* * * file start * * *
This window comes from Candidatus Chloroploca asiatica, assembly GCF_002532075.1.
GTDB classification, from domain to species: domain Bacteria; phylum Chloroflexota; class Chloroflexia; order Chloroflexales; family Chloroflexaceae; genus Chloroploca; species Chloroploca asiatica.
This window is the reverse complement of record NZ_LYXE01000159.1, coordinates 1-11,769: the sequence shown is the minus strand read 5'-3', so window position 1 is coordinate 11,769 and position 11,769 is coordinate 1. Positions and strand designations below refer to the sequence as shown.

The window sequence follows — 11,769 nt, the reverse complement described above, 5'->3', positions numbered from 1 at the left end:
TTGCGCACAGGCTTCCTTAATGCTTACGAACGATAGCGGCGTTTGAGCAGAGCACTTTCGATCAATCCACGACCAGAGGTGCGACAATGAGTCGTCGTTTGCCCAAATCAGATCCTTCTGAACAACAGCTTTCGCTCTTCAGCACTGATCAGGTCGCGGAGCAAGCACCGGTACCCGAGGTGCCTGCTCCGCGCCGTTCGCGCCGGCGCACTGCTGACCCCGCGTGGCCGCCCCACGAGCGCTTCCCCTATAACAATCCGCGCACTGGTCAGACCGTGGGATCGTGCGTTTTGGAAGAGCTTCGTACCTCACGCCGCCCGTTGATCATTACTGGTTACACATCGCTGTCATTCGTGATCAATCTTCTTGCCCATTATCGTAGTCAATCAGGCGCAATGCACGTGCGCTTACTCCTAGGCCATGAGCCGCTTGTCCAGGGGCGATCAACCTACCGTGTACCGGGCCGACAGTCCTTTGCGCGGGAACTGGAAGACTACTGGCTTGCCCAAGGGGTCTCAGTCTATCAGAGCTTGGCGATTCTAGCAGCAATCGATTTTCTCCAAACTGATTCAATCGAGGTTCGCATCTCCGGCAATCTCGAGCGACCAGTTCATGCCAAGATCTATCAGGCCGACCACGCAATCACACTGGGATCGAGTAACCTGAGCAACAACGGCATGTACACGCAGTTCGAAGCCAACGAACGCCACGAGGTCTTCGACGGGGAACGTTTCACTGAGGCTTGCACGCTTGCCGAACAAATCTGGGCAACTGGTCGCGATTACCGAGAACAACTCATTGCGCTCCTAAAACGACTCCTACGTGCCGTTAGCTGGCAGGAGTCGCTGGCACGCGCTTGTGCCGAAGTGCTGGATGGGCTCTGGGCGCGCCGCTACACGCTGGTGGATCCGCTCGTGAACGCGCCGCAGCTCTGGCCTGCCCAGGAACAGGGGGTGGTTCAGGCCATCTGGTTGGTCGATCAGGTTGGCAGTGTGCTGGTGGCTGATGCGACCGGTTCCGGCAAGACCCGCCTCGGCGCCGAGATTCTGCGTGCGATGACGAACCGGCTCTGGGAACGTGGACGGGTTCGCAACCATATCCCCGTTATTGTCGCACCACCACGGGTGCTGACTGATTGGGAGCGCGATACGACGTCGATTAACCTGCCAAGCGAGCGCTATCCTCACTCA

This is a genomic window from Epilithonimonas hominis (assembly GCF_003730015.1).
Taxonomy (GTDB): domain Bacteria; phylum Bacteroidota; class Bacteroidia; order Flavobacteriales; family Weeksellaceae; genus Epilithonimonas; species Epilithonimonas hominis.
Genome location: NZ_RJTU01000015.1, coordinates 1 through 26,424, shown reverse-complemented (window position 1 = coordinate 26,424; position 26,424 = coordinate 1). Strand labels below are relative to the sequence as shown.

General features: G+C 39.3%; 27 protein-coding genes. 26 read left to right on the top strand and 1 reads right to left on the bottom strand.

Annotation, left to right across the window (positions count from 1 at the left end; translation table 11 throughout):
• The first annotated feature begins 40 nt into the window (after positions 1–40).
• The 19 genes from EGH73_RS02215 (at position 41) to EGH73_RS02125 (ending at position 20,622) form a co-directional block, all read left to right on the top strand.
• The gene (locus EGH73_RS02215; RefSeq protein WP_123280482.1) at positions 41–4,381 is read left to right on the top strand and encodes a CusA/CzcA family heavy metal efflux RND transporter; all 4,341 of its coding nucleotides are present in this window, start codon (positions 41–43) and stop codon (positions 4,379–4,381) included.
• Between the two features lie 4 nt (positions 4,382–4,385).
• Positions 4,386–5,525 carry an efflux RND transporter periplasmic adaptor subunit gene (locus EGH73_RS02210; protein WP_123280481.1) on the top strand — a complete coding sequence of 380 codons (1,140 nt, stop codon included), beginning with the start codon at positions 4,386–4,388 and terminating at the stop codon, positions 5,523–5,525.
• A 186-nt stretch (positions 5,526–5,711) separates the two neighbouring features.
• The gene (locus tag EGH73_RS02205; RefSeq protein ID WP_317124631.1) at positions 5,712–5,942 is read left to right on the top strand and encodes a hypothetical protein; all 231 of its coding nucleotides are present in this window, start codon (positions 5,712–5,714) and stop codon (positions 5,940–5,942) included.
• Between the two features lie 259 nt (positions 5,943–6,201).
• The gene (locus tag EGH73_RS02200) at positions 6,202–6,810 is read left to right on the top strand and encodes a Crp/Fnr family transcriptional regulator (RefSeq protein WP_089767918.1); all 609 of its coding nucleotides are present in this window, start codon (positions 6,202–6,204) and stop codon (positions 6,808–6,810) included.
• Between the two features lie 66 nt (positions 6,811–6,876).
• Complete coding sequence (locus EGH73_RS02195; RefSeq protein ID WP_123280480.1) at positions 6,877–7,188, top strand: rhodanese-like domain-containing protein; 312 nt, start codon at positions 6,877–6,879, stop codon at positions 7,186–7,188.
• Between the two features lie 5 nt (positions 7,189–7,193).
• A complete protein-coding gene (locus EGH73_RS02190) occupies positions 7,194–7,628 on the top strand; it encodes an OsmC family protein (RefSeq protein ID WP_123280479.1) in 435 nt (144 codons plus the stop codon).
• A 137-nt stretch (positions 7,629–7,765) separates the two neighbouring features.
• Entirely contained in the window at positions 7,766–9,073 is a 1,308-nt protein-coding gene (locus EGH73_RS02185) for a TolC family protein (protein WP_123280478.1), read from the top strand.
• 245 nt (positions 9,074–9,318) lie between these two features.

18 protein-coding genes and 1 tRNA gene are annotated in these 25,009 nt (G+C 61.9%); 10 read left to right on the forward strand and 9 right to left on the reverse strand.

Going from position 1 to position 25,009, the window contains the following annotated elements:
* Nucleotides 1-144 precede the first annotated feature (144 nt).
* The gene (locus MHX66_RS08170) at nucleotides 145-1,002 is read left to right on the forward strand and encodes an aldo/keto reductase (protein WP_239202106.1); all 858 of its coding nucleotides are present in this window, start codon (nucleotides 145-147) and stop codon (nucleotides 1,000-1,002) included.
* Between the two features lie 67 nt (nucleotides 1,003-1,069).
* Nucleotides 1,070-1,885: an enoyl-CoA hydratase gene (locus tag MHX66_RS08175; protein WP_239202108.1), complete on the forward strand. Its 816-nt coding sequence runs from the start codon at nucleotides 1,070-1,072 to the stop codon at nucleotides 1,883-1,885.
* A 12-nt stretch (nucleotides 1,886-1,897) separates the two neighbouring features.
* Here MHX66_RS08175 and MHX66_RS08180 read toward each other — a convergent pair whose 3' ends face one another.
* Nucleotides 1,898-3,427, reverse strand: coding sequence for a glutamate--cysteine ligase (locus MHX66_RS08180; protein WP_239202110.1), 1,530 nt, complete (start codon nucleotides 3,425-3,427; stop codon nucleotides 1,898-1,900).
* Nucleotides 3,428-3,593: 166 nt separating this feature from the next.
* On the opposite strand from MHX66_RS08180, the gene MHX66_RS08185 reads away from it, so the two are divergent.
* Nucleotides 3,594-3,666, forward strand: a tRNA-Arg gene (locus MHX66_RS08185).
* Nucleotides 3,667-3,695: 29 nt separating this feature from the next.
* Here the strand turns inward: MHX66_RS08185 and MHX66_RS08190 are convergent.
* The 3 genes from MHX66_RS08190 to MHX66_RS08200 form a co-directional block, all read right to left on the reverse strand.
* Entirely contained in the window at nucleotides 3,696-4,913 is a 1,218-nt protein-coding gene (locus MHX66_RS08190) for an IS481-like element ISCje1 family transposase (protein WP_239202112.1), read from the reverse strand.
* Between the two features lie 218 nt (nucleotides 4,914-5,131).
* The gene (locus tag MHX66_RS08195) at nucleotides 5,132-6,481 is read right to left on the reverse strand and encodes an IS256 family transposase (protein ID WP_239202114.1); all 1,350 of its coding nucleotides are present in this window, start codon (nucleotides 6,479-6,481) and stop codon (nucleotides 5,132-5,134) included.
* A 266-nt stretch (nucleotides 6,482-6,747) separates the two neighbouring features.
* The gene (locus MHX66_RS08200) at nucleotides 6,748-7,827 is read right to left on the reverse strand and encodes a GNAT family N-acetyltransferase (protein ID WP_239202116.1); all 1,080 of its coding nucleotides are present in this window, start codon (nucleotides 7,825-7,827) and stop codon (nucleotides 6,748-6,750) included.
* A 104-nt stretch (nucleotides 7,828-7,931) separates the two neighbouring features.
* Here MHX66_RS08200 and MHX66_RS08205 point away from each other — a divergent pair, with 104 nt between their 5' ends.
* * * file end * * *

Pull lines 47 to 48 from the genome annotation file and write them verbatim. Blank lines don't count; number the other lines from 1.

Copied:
* A 104-nt stretch (nucleotides 7,828-7,931) separates the two neighbouring features.
* Here MHX66_RS08200 and MHX66_RS08205 point away from each other — a divergent pair, with 104 nt between their 5' ends.